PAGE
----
A recent article in the New England Journal of Medicine makes some excellent points about the VA system and it's future. First of all, the number of veterans is declining, and will continue to decline. Second, older veterans are already covered by Medicare. So, why is the VA about to spend a ton of money and try to hire a bunch of new physicians? Politics is the unfortunate answer. The recent debacle within the VA system necessitated a response. It got one. It was a knee jerk response by both republicans and democrats to throw money at a problem, rather than coming up with a solution. Some excellent recent articles have pointed out that many VA hospitals have so small volumes that the quality of care that they deliver is by necessity not up to speed.
I trained in VA hospitals during my residency almost thirty years ago. At the time, I was essentially in charge of caring for my patients, because on at least one occasion, my attending physician clearly had dementia (I am not kidding). The staff weren't always the most dedicated. Now, I know that much has changed, and that these were isolated observations, but it always bothered me. These men and women had served our country in the highest degree possible. How could they deserve this lack of respect? The recent scandal is as much about disrespecting our veterans as it is poor management. Hence, the knee jerk reaction from congress.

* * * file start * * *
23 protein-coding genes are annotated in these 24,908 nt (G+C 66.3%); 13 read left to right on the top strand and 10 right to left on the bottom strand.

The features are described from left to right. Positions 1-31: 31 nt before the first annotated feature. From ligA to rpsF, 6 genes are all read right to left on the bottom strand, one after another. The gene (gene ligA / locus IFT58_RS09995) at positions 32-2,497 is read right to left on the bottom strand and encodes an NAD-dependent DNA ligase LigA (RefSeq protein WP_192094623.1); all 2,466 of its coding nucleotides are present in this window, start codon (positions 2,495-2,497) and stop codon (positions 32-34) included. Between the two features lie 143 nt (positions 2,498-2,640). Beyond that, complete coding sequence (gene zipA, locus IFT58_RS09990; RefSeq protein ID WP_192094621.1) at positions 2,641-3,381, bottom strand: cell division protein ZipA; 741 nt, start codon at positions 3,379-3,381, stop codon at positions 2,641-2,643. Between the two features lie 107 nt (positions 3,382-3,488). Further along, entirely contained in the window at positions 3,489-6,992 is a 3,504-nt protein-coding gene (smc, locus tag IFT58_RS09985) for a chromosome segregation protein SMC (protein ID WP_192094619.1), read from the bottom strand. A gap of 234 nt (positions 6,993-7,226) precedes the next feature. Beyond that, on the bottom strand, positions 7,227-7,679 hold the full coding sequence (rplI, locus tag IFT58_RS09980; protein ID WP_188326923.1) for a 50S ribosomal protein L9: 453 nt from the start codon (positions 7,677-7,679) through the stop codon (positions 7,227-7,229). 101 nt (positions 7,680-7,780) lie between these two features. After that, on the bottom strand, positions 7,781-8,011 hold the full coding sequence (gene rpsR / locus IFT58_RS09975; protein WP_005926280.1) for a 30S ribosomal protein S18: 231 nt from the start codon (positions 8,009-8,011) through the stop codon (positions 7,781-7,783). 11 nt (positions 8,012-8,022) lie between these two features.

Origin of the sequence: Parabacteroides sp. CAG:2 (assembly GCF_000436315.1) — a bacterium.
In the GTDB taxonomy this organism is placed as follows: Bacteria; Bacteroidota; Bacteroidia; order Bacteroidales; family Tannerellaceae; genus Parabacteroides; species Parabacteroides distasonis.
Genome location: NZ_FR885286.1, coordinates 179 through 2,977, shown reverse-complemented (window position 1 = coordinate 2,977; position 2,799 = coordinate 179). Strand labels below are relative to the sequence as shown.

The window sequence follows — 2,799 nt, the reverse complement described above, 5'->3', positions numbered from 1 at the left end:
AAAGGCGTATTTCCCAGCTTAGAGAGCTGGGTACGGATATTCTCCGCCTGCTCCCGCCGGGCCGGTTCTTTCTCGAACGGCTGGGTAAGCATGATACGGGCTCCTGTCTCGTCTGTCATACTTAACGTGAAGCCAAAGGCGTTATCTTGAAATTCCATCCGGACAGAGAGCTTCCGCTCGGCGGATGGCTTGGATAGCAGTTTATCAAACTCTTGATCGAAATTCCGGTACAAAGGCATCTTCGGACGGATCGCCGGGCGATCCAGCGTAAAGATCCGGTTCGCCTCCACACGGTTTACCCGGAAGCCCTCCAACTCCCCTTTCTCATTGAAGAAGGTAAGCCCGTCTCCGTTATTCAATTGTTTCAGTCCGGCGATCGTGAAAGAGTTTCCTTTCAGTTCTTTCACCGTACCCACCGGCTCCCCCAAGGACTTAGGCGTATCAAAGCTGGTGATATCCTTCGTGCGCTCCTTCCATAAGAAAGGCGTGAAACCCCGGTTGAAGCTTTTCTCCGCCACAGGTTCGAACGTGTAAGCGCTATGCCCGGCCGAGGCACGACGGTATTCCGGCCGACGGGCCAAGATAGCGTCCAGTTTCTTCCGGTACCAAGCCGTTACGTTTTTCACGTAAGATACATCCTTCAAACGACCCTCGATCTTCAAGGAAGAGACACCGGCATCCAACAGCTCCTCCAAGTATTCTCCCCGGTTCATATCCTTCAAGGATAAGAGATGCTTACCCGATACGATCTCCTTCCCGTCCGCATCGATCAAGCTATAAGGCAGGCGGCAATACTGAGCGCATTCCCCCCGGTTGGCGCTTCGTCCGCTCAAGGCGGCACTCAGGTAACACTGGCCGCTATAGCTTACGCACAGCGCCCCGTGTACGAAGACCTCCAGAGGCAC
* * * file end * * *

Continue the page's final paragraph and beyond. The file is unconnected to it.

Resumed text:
What should we do? In the long run, having a separate health care system for a group of people doesn't make sense. There is a caveat to that. Trauma and PTSD are some areas where there is truly a need for specialty care that the VA should provide. However, primary care services and other routine specialties, do not require the VA. Over time, all primary care should be done outside the VA and only battle related medical conditions should be cared for at the VA. This would lead to the closing down of many VA facilities. If people are worried about jobs, they need not be. By giving all veterans vouchers that are sufficient to cover the cost of health insurance, these veterans would end up in the regular health care system. The added patient volume would lead to more jobs in the private health care sector.
I actually have one major concern with my proposal. The VA has developed many excellent geriatric centers of excellence. What would we do with these? Actually, the answer is simple and productive. Movef the VA geriatric programs into the private sector. This way, not only veterans, but other citizens would have the opportunity to avail themselves of a type of care that is presently not readily available on the open market.
Adding more doctors and nurses to an already broken system will not solve the problem. The solution needs to be based on how to deliver the best and most readily available care to our nation's veterans.